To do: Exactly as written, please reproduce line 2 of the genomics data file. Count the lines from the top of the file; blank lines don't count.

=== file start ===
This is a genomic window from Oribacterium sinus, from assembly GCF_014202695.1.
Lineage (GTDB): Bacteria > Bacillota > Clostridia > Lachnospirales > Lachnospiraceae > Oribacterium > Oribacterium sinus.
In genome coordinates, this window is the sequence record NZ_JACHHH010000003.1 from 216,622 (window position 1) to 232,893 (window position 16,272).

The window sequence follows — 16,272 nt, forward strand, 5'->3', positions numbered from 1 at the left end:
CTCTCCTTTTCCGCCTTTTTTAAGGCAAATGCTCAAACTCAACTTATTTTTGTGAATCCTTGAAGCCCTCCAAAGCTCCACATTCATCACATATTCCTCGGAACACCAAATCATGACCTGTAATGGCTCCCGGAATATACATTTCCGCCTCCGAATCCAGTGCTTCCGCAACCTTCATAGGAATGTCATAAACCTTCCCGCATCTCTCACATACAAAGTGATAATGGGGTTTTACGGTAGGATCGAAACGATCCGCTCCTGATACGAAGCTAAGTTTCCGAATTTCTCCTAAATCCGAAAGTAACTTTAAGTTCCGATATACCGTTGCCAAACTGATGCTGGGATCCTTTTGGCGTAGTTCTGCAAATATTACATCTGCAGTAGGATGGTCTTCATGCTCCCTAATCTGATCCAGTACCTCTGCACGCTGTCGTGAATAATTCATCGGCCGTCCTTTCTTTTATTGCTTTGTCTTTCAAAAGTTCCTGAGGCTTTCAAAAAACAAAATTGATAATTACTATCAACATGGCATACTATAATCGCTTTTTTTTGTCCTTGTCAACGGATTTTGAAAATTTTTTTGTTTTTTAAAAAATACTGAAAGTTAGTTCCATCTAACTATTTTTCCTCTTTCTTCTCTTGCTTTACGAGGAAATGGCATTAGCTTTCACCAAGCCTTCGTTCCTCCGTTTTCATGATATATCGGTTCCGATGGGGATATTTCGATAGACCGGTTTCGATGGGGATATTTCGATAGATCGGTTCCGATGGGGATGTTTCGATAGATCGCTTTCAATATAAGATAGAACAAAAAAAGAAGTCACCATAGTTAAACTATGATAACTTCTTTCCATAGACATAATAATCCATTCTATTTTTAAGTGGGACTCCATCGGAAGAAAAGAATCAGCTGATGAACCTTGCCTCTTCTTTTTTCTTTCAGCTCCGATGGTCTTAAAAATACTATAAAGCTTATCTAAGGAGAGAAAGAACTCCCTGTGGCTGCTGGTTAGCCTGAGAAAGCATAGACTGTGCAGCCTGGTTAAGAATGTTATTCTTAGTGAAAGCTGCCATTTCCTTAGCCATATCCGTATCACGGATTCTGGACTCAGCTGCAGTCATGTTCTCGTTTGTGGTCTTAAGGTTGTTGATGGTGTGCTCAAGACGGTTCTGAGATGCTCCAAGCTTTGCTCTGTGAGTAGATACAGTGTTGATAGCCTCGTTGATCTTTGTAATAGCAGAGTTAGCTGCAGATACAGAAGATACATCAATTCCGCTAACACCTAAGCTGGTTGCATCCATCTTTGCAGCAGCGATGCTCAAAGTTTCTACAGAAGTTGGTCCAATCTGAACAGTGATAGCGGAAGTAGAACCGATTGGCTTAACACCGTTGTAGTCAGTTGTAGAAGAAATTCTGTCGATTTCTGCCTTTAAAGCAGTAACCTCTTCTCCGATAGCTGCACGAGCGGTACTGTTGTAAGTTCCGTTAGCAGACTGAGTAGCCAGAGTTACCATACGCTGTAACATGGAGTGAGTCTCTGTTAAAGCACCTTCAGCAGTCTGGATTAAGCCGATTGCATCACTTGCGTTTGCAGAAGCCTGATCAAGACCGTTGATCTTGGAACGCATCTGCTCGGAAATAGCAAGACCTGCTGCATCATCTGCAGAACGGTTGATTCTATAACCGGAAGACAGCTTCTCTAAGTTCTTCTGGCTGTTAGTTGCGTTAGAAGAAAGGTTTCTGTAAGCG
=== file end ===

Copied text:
Lineage (GTDB): Bacteria > Bacillota > Clostridia > Lachnospirales > Lachnospiraceae > Oribacterium > Oribacterium sinus.